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Phytoplankton in Alte Donau: Response to Trophic Change from Hypertrophic to Mesotrophic Over 22 Years

  • Katrin Teubner
  • Wilfried Kabas
  • Irene E. Teubner
Chapter
Part of the Aquatic Ecology Series book series (AQEC, volume 10)

Abstract

The long-term phytoplankton study in groundwater-seepage lake Alte Donau, a former side-arm of the Danube River in Vienna, covers four main lake treatment periods (1–4) from 1993 to 2014. During hypertrophic conditions with annual total phosphorus (TP) concentrations of 50–70 μg L−1 and mean summer phytoplankton biovolume of 18–24 mm3 L−1 before restoration (1), the filamentous cyanobacterium Cylindrospermopsis raciborskii was the main taxon in association with Limnothrix redekei. The drastic phosphorus reduction by chemical RIPLOX-precipitation was repeated twice (2a/b, 1995 and 1996) and resulted in a prompt drop of summer phytoplankton to 4.6 mm3 L−1 in 1995 and 1.7 mm3 L−1 in 1996. Non-filamentous cyanobacteria contributed here only moderately while relative high peak contributions of chlorophytes occurred. After years of re-establishment of macrophytes (3), the summer phytoplankton biovolume remained low during the period of sustained ‘stable conditions’ (4) with values between 0.5 and 1.5 mm3 L−1. In the long-term, phytoplankton was responding to low annual total phosphorus (10–11 μg L−1) which finally indicated a mesotrophic state close to oligotrophic conditions according to the lake classification scheme. The long-term median of chlorophyll-a (chl-a) content was 0.50% of wet weight phytoplankton biomass. As the phytoplankton composition shifted from a cyanobacteria dominated assemblage to a phytoplankton assemblage that was composed of taxa of various taxonomic affiliations, the chl-a content varied considerably. Chl-a content reached its lowest median value of 0.19% when cyanobacteria formed blooms contributing 77% to total phytoplankton (period 1) and was highest with 0.83% during the peak development of chlorophytes which contributed 18% to total biovolume (period 2b). The relationship between phytoplankton chl-a and TP is more robust than between phytoplankton biovolume and TP for indicating the lake’s trophic state, although both response curves are statistically significant and provide roughly the same main picture of an ecosystem shift from hypertrophic in 1993 to mesotrophic in 2000 and the persistence of mesotrophic conditions for the 15 recent years. Trophic shifts were also indicated by the phytoplankton assemblage metric when comparing phytoplankton species composition between the lake treatment periods. The main picture of seasonal development of phytoplankton taxa and functional phytoplankton groups indicated that assemblages either prevailed in winter to spring or summer to autumn. Annual phytoplankton development thus seems primarily distinctive between the two half-year-cycles, namely the winter-spring and the summer-autumn period, rather than between the four seasons. While the seasonal development of phytoplankton follows the lake phenology commonly observed in temperate lakes, long-term compositional shifts of phytoplankton especially responded to the sustained reduction of TP forced by lake treatment measures in Alte Donau.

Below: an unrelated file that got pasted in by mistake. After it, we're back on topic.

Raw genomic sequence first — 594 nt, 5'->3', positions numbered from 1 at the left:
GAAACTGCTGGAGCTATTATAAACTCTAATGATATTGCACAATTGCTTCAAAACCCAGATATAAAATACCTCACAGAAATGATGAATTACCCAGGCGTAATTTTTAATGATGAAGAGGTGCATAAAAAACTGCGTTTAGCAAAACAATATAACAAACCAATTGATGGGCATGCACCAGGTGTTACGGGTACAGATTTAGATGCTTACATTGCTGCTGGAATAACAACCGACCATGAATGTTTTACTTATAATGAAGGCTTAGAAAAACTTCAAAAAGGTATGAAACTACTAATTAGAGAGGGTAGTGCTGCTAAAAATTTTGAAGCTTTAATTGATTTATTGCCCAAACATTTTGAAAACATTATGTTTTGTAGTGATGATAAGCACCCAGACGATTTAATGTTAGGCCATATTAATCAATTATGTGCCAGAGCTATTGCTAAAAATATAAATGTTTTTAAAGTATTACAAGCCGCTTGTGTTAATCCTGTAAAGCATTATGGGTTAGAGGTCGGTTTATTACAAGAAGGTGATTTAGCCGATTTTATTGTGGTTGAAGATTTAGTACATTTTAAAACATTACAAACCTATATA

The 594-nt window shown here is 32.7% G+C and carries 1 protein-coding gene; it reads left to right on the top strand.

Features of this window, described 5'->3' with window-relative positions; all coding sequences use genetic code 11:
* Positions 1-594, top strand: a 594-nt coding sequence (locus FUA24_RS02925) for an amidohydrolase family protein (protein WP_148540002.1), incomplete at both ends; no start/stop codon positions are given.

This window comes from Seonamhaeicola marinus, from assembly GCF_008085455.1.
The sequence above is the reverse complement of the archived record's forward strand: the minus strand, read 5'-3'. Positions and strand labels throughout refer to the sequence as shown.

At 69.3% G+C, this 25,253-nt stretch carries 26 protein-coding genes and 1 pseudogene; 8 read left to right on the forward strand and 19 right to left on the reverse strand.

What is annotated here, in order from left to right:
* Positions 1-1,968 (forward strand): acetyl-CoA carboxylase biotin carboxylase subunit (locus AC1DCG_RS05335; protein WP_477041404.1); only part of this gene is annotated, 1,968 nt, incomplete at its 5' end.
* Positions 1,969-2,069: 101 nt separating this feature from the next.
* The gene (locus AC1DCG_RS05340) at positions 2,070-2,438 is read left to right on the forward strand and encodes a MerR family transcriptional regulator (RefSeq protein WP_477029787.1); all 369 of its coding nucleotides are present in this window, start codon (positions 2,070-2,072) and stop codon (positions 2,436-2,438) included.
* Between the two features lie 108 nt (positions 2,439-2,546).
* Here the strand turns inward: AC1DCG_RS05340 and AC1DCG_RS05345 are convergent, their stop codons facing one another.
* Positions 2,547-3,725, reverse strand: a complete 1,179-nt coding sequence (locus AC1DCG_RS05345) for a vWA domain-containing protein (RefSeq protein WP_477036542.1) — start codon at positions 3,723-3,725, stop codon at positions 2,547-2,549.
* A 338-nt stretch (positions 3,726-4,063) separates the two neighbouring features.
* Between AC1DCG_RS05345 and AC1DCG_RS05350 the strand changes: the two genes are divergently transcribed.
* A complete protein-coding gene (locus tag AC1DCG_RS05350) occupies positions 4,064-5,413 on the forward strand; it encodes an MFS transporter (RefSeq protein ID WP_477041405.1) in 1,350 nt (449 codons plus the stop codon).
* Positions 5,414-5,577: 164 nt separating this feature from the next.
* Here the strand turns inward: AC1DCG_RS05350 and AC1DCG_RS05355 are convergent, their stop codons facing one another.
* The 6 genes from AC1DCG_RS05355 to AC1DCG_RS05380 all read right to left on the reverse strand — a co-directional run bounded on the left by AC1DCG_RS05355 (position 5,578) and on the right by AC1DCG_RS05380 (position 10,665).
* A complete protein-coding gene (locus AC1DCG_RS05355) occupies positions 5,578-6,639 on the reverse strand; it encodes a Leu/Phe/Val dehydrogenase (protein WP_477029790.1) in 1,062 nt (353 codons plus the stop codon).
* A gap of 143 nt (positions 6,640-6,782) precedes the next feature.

Keywords

Oxbow lake Lake restoration Lake recover Lake biomanipulation Riplox Algae Cyanobacteria Cylindrospermopsis raciborskii Seasonality Trophic classification Phosphorus Chlorophyll-a Chlorophyll:TP Biovolume:TP Phytoplankton assemblage metric 

Notes

Acknowledgments

We thank David Livingstone and Susanne Wilhelm for valuable comments on methods for data interpolation and analyzing time series records during European Union projects REFLECT (http://www.ife.ac.uk/reflect/) and CLIME (http://clime.tkk.fi/) that were useful for data treatment in Alte Donau. We thank all of the numerous collaborators and the Municipal Department for permission of publication. We further want to thank the ‘Wiener Fischereiausschuss’ (Austrian Fishery Association) for providing long-term fish catch records, Franz Wagner and Adrian Boland-Thoms for helpful comments. The long-term lake measurements were financially supported by Municipal Department – 45 (Water Management - Vienna). ‘Österreichisches Komitee Donauforschung, Internationale Arbeitsgemeinschaft Donauforschung’ partly funded data assessment (K.T.). Further data evaluation (I.T.) was partly funded by the TU Wien Science award 2015 received by Wouter Dorigo (EOWAVE).

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© Springer International Publishing AG, part of Springer Nature 2018

Authors and Affiliations

  1. 1.Dept. of Limnology & Bio-OceanographyUniversity of ViennaWienAustria
  2. 2.ViennaAustria
  3. 3.Department of Geodesy and Geoinformation, Faculty of Mathematics and GeoinformationVienna University of TechnologyViennaAustria

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